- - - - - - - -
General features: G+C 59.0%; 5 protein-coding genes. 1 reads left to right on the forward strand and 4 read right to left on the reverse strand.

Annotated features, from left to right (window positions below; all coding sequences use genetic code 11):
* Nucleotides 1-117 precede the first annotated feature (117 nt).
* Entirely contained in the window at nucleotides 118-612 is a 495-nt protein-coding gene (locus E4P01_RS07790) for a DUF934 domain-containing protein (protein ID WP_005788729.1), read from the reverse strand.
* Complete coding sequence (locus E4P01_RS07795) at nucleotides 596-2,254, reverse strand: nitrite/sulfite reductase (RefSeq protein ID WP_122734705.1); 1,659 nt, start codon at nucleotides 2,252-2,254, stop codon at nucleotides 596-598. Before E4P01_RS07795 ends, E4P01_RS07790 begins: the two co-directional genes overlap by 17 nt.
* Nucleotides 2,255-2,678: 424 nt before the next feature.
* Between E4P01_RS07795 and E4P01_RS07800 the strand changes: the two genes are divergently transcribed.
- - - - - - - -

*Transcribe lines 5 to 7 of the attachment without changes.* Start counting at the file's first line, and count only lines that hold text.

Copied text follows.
* Complete coding sequence (locus E4P01_RS07795) at nucleotides 596-2,254, reverse strand: nitrite/sulfite reductase (RefSeq protein ID WP_122734705.1); 1,659 nt, start codon at nucleotides 2,252-2,254, stop codon at nucleotides 596-598. Before E4P01_RS07795 ends, E4P01_RS07790 begins: the two co-directional genes overlap by 17 nt.
* Nucleotides 2,255-2,678: 424 nt before the next feature.
* Between E4P01_RS07795 and E4P01_RS07800 the strand changes: the two genes are divergently transcribed.